Chicago will feel colder than Antarctica this week as winter freeze set to hit 250 million across US
Parts of New York are bracing for up to 4 feet of snow and parts of the Midwest, East are set to be overwhelmed by the polar vortex swooping down from the North Pole this week
Chicago authorities ordered the schools in the city to be shut Wednesday due to freezing temperatures in the area, which according to AccuWeather meteorologist Elliot Abrams could make it feel like minus 50 to 60. Those temperatures will reportedly be colder than Antartica. "It's never been -50 in Chicago so we can't really say it 'feels like' - nobody really knows what that feels like," Abrams said. "But you can get frostbite within four or five minutes." Reports stated Minneapolis is forecast to reach minus 54 Wednesday morning too.
As a winter freeze sweeps the United States this week, parts of New York are bracing for up to four feet of snow and parts of the Midwest and East are set to be overwhelmed by the polar vortex swooping down from the North Pole, USA Today reported.
Weather.us meteorologist Ryan Maue on Tuesday predicted nearly 250 million people across the United States will experience freezing temperatures by the week's end, while and an additional 90 million will see below-zero degrees temperatures.
Reports stated parts of Wisconsin were hit with a foot of snow or more Monday. State Governor Tony Evers, declared a state of emergency because of the snow, announcing school districts, government agencies and businesses will remain closed well into the week because of the cold. A National Weather Service meteorologist based in Sullivan, Wisconsin, John Gagan, said: "The intensity of this cold air, I would say, is once in a generation."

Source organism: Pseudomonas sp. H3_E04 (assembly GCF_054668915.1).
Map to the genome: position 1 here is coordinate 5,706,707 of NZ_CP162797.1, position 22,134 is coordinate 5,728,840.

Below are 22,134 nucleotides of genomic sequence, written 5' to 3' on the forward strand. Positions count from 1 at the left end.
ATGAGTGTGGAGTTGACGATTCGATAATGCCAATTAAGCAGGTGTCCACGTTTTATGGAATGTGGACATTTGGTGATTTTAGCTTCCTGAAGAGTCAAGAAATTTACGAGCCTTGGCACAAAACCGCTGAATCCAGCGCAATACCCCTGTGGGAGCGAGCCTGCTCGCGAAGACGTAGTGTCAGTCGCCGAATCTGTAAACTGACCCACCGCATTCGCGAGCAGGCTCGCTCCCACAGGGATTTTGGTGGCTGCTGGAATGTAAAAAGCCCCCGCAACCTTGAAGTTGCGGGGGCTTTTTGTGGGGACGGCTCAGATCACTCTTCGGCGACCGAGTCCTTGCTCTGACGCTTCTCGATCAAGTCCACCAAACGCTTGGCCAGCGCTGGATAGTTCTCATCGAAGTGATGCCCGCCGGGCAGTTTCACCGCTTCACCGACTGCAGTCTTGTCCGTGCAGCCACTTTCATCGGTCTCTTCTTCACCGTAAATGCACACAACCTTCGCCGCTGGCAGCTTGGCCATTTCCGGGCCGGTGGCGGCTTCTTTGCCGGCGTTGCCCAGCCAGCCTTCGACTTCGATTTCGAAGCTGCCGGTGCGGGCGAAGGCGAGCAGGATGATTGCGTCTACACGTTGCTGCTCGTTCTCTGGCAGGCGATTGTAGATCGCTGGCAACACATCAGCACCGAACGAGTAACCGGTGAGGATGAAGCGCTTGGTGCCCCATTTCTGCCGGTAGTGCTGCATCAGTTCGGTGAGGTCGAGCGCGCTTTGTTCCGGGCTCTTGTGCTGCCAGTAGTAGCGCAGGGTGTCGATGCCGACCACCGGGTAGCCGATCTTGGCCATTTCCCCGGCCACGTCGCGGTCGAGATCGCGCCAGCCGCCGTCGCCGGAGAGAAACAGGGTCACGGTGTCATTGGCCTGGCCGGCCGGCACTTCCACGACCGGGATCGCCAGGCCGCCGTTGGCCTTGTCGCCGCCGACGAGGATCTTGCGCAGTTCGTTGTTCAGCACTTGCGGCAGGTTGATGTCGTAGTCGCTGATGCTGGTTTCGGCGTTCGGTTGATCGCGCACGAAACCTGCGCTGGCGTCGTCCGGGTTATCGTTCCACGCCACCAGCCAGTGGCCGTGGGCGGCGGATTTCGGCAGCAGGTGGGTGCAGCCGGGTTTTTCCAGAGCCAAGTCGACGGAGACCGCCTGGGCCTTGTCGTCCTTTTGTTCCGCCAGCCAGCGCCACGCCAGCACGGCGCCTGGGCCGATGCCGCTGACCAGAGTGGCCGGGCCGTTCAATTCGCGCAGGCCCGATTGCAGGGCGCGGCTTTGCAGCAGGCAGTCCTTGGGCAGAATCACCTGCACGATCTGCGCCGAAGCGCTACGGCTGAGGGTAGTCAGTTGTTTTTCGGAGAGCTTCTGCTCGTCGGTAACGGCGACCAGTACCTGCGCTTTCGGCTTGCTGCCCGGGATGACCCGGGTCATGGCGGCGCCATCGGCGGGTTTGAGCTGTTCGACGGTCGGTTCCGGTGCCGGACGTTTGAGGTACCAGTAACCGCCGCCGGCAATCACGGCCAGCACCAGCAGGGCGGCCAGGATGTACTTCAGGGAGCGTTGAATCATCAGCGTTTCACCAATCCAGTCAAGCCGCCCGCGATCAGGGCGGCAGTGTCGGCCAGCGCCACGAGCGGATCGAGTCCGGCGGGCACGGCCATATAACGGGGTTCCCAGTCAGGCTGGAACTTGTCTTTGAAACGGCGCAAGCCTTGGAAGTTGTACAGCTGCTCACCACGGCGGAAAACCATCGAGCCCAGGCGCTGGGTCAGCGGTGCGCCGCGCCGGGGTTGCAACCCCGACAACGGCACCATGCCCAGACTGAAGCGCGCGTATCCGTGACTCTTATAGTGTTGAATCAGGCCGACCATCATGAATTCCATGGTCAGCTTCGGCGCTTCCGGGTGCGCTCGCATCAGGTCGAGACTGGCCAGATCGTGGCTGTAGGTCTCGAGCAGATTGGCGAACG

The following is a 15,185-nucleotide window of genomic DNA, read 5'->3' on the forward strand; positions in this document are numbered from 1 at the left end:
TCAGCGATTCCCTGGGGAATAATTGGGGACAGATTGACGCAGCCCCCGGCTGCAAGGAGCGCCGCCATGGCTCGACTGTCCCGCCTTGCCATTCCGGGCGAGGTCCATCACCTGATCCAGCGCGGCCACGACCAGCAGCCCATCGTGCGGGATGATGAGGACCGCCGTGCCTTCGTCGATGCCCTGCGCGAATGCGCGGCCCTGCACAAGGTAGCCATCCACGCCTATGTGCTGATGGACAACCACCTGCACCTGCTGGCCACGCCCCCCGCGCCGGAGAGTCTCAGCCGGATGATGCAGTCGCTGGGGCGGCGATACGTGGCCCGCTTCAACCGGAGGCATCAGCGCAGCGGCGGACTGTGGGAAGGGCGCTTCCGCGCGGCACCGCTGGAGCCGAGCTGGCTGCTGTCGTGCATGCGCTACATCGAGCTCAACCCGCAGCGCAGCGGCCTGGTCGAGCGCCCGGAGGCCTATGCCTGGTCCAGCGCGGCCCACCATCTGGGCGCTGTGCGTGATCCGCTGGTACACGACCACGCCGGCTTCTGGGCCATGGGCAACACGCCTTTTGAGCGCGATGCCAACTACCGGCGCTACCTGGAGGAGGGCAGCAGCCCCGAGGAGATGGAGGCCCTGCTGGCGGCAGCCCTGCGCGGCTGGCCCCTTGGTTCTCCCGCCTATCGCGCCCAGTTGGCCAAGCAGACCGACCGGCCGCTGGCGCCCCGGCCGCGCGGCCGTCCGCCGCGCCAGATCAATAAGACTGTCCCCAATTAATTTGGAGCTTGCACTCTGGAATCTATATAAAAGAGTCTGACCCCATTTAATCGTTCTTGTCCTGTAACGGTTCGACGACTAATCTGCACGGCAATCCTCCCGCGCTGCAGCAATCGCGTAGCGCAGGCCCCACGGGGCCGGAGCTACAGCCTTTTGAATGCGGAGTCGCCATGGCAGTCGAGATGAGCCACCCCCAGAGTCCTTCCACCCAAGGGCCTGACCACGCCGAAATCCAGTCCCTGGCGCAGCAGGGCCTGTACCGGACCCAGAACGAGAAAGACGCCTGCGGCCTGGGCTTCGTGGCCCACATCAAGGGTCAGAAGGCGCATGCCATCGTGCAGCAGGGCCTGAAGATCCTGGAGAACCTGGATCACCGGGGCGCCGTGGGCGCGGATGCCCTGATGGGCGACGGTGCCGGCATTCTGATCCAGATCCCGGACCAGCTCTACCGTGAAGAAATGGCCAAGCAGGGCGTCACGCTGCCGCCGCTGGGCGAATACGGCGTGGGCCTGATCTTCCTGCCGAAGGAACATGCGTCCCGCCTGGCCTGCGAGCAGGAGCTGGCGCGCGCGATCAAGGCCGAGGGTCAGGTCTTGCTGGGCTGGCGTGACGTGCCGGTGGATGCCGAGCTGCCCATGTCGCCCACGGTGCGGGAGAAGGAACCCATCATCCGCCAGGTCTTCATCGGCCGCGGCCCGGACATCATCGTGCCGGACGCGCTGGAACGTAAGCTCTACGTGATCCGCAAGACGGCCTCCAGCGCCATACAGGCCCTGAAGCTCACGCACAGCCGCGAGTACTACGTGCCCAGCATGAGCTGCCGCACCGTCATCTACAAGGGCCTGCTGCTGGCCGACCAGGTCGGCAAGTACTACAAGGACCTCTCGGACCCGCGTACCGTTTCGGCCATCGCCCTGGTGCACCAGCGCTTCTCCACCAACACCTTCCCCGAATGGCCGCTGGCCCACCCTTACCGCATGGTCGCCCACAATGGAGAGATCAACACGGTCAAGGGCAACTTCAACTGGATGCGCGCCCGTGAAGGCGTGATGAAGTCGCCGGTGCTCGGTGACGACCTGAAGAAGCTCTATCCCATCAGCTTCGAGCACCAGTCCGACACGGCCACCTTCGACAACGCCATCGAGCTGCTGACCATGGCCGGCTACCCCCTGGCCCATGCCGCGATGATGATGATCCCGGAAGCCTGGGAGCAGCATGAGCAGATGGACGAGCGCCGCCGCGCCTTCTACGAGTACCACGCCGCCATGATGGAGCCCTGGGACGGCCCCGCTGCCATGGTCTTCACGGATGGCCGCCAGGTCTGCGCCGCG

Officials in Sioux Falls, South Dakota, also warned schools will be shut Wednesday because of falling temperatures, below minus 34 degrees. The weather forecast stated the temperatures are set to reach minus 48 Wednesday. The National Weather Service warned Indianapolis could witness record-breaking cold Tuesday night. Wind chills as low as 40 degrees below zero are expected.
A senior meteorologist with the National Weather Service, Mike Koch, said: "This is polar air. That should tell you something." Michigan Gov. Gretchen Whitmer also declared a state of emergency Monday to "help address threats to public health and safety related to forecast sub-zero temperatures over the next few days."
“Keeping Michiganders safe during this stretch of dangerously cold temperatures is our priority. Such widespread, extreme conditions have not occurred in Michigan for many years and it is imperative that we are proactive with record-low temperatures being predicted by the National Weather Service," Whitmer said in a statement.